Tag Archives: media

It’s not high school anymore–Winning Policy Debates

To debate or not to debate? Sorry to be so trite, but that really is the first question. Especially in the immigrant rights movement, where all of us feel (justifiably, I think) that the anti-immigrant side gets way more attention and credibility than it deserves, there is a lot of controversy about whether we’re doing our cause any favors when we engage in debate with those voices. Are we unwittingly legitimizing them by sharing a stage? Or is it a part of our obligation as advocates to ensure that their views do not go unchallenged? Uncharacteristically, I remain a bit ambivalent on this question. For the most part, I refused debates with anti-immigrant organizations/individuals when doing so meant that the event would not be held (because they couldn’t/wouldn’t do the debate one-sided and could find no one else appropriate for our side) and agreed when it was clear that the alternative was uncensored time for the anti-immigrant perspective. My one clear absolute rule was that would not debate Minutemen. When asked for names of people to represent ‘the other side’ I always suggested someone from Immigration and Customs Enforcement or U.S. Citizenship and Immigration Services since, as bureaucrats, they tend not to be zealots but rather to represent the government’s position.

Most of the time, because he was the most presentable figure they had and because he (like me, I’ll admit) likes to debate, I debated Kris Kobach. I debated him when he was a congressional candidate, after he lost his bid, when he was representing FAIR in court, after that case was dismissed, and even once after he became Chair of the Republican Party in Kansas. I debated him on television (live and recorded), on radio, and in front of live audiences. I debated him indirectly, in legislative hearings (see the post on testimony), but this post refers to direct debates, where, sometimes alone and sometimes joined by 1-2 other people (or, on one occasion, an entire panel), we engaged in a debate of sorts around questions of immigration policy.

Until I can figure out how to get VHS tape of one of those videos into digital format so that I can upload some snippets here (can anyone walk me through that?), I’ve tried to go through my notes and the coverage from those debates to come up with some thoughts to share. I know that debates are more common on very hot-button topics such as immigration, but I have worked with some students and advocate colleagues who have also been called upon to debate, and it is my hope that this can be helpful in the future.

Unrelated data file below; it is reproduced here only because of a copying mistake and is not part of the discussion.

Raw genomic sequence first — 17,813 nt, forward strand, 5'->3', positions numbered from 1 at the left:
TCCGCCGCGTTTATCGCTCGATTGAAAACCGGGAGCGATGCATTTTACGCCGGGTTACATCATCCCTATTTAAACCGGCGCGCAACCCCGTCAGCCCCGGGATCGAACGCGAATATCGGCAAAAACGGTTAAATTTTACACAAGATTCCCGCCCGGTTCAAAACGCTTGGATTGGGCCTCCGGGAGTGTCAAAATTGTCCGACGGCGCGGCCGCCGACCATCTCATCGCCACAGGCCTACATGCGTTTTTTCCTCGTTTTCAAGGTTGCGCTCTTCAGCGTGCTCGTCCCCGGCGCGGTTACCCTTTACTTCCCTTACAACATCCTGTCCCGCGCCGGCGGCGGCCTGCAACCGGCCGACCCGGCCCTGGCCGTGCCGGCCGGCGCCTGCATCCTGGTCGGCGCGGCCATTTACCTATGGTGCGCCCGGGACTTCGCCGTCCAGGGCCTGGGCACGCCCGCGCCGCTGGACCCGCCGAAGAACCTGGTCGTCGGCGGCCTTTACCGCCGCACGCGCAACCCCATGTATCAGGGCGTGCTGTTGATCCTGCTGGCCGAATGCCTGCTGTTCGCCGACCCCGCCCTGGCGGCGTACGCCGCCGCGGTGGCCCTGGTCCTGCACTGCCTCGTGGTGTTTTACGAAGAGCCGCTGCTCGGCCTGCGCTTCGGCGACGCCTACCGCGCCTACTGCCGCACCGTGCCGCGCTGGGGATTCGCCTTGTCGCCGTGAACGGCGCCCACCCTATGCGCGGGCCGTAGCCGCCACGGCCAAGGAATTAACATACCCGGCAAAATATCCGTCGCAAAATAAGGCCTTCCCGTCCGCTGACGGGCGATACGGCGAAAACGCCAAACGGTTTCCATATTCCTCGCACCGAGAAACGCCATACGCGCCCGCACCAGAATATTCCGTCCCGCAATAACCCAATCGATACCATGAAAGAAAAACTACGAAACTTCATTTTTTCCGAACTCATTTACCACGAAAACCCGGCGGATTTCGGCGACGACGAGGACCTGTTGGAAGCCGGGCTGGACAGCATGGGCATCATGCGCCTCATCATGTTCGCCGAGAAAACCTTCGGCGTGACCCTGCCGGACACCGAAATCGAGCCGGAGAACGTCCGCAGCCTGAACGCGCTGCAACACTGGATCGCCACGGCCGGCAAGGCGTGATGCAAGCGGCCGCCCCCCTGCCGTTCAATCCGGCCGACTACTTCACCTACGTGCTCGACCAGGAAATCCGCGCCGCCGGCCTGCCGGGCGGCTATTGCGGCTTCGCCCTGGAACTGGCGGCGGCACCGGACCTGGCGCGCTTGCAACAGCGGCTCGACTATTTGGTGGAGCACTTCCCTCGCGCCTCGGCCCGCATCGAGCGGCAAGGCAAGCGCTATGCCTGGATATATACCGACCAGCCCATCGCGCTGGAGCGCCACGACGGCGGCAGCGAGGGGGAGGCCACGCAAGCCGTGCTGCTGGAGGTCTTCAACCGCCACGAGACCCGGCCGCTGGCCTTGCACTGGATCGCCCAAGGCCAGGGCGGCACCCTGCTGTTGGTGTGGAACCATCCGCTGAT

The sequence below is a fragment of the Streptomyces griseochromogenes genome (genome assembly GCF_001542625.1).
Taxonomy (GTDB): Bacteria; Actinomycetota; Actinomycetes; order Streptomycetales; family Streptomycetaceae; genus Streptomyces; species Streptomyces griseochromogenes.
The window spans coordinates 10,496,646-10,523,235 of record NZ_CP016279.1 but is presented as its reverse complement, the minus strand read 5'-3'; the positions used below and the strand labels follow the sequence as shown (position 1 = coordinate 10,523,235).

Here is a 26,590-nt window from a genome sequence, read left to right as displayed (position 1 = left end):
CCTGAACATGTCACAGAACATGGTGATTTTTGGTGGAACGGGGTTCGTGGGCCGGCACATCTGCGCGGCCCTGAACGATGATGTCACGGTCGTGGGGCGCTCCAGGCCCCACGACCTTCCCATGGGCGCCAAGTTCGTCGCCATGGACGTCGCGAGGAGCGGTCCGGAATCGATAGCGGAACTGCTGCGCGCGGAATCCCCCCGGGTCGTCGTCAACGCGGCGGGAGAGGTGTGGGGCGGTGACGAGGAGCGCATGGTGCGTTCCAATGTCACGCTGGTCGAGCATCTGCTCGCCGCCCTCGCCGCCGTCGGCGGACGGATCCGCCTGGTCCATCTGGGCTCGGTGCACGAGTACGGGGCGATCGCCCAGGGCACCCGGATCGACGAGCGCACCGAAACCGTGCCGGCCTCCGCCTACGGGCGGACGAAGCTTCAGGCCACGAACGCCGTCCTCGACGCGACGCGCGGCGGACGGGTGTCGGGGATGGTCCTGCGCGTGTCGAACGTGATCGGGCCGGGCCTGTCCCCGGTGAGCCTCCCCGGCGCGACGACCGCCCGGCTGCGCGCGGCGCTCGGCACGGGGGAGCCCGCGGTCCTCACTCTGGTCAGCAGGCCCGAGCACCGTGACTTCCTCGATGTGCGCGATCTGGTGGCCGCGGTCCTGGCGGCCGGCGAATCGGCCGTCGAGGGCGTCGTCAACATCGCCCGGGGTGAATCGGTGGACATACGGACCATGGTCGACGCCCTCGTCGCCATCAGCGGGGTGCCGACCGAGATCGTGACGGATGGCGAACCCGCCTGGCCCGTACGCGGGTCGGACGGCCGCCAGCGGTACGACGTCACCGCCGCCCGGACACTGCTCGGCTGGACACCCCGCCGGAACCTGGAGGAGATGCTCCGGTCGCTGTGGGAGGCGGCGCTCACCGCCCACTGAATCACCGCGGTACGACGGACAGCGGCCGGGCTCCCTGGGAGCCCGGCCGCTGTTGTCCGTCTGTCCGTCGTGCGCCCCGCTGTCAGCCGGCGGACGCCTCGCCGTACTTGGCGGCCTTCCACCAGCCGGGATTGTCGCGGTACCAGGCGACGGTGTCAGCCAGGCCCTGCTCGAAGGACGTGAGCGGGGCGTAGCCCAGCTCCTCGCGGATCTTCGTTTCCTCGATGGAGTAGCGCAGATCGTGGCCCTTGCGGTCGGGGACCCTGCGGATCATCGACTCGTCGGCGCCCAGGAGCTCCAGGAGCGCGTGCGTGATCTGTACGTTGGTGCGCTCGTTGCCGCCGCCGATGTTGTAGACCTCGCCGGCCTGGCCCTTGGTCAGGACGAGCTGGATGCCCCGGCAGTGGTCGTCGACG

• Figure out who you are trying to convince and tailor your arguments very clearly towards them. Remember, you are NOT going to win over the person(s) against whom you’re actually debating (even if you did convince them on a couple of points, they could never admit it, or the debate would no longer work!), so don’t bother trying to figure out what might sway them. They are not your target; you’re aiming at: the media, undecided legislators, your potential community allies, the general public…you have to decide, but know that in advance, because it must shape your message. You should address your opponent some of the time, because otherwise you can just look rude, but make sure to look at the moderator or audience often, since they’re the ones with whom you want to connect.
  • Have a message box in front of you, if at all possible, and refer to it in every single answer/response. You don’t need a whole stack of references; in fact, if you bring a ton of material, you’ll just look flustered trying to look through it to find what you want. Instead, you want a box with 4 quadrants, one core message in each, and a few carefully chosen supporting facts. If you can work something from that box into every time you open your mouth, you will be largely successful in getting your message across. Practice using this message box, if at all possible, both to make statements that you really want to get in and to answer questions in some sort of practice debate.
  • Appearances count. A lot. In a media training once, I watched my friend Angela Kelley debate Dan Stein (Director of FAIR) with the volume turned off entirely. After we watched the debate in silence, the trainer asked us who won. His point was that many people watching debates are going to only partially pay attention and may not understand a lot of the content, so how you come across matters a lot. Dan Stein looked angry and sweaty and kind of scary, while Angela was smiling and pleasant and seemed generally satisfied with life and, therefore, with the position that she got to represent. That made a difference. I’m not saying to look as though increased funding for anti-retrovirals or new foster care policies are happy, wonderful topics, because they are tragedies with real consequences for people, but you will greatly enhance your cause if you appear calm, kind, poised, and confident rather than snarky and mean and nervous.